Thank you again, Southern Rail. I don’t know how important their engineering works are at the moment, but they have, for the last couple of months, made a complete hash of more or less every journey that I have made over the weekend. It’s no different today – no trains between Brighton and Lewes means that what should be a ten minute long train journey becomes forty minutes on a rail replacement bus service, meaning that I turn up at the ground with barely thirty seconds to spare before kick-off. It’s a good job that The Dripping Pan is so close to Lewes railway station.
On paper, there is an element of foregone conclusion about this match. Lewes are top of the Conference South, whilst St Albans City have been in the relegation places since the opening day of the season. The truth of the matter, however, is that the picture is a little more cloudy than the league table suggests. Lewes lost 3-0 at Braintree Town in the week, and there have been rumours of unrest in the squad as altogether more tangible injury problems. St Albans, by contrast, are proof that one man can make a difference. Former Boston United goalkeeper Paul Bastock left Clarence Park at the end of last season, but now he’s back and his influence has been immediate. The Saints have won their last two matches and, from being the absolute certainties for relegation that they were when I last wrote about them, they have put themselves in with a fighting chance of staying up.
It’s my first visit to The Dripping Pan in the rain, and it’s fair to say that the roof behind the goal doesn’t work. Within five minutes we’re drenched, and moving three or four steps back doesn’t seem to make any difference. On the pitch, The Saints have begun surprisingly energetically, with the home side looking more like relegation candidates than the visitors. Paul Hakim shoots across the face of goal and wide, and then Paul Bruce curls a corner directly in, only for the referee to imagine some sort of foul and cancel the goal out. After twenty-five minutes, though St Albans do break through and it’s an outstanding goal. Hakim slips the ball inside to Lee Clarke, and the striker fires a dipping shot into the top corner of the net. Lewes try to assert themselves, but it is already clear that they are not firing on all cylinders this afternoon. Bastock almost seriously injures himself in clearing a cross, but his recovery is complete, and City finish the half with Paul Bruce shooting against the Lewes post.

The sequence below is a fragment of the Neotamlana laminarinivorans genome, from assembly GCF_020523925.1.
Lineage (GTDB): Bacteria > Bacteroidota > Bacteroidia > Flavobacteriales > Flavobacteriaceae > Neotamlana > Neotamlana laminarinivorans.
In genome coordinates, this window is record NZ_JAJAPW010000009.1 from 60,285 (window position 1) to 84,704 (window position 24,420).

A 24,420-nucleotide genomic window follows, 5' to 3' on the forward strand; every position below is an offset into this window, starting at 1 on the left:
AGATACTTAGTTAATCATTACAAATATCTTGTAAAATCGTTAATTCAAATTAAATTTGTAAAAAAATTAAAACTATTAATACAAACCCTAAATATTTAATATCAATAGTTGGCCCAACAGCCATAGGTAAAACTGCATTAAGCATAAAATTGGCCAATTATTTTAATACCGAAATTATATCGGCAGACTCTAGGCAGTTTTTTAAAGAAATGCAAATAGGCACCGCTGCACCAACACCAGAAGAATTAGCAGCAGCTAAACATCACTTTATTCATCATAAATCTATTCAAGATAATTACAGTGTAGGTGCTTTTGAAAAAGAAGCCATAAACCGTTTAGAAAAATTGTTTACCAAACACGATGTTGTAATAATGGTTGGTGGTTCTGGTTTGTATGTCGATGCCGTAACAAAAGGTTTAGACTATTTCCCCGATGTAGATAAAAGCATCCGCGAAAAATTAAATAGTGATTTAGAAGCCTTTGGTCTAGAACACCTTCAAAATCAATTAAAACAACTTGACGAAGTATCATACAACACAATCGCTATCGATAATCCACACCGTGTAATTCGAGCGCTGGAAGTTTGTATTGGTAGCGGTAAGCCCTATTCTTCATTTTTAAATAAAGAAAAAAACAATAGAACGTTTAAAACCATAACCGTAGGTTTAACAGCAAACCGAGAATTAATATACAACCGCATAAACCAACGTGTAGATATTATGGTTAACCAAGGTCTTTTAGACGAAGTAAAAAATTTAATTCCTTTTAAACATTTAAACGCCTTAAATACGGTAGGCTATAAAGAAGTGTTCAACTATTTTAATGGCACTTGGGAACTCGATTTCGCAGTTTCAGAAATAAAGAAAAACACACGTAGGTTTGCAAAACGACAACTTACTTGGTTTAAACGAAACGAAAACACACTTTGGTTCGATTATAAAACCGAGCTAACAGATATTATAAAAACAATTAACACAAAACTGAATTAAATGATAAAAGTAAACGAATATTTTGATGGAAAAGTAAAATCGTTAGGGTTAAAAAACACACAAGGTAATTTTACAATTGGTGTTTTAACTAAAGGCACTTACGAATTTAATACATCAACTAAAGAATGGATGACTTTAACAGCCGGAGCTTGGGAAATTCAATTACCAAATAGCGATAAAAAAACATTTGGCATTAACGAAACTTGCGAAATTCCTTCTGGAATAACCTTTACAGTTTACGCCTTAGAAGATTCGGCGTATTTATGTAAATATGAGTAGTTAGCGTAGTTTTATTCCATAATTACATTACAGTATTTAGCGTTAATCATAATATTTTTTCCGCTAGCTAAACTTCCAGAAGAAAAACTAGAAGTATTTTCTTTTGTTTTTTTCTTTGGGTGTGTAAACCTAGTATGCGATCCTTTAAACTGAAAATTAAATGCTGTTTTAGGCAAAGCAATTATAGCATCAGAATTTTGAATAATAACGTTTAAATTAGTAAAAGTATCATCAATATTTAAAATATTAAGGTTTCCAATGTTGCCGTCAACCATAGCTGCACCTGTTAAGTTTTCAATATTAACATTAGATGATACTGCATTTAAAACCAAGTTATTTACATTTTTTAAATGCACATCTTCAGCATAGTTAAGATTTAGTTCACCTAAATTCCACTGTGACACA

The second half starts with Bastock again making a mockery of his thirty-seven years by leaping athletically to tip an attempted lob over the crossbar. St Albans, however, are still the better of the two teams, creating chances to tie the game up, but failure to take them looks as if it might prove to be costly. City even have the ball in the net again, only for it to be disallowed for offside. In the closing minutes, City finally get the ball in the net again. Bruce’s shot is spilled by the Lewes goalkeeper, and Sunday flicks the ball back across the face of goal for Hakim to double the lead.
Minutes later, it’s all over, and City claim a priceless three points in their battle against relegation. Back in the clubhouse, the importance of the result filters through with the other results. City’s main relegation rivals, Welling United, have won as well, so failure to win would have left them well adrift again at the bottom of the table. As it stands, they’re one point adrift with eight matches left to play. It’s likely to go to the wire at the bottom of the table. At the top of the table, this result might have scuppered Lewes’ championship ambitions – second placed Eastbourne Borough have won 5-1 at Sutton United, putting them top of the table with a game in hand. Lewes have picked a bad time of the season to hit rocky form. These two clubs might yet be playing each other in the league again next season.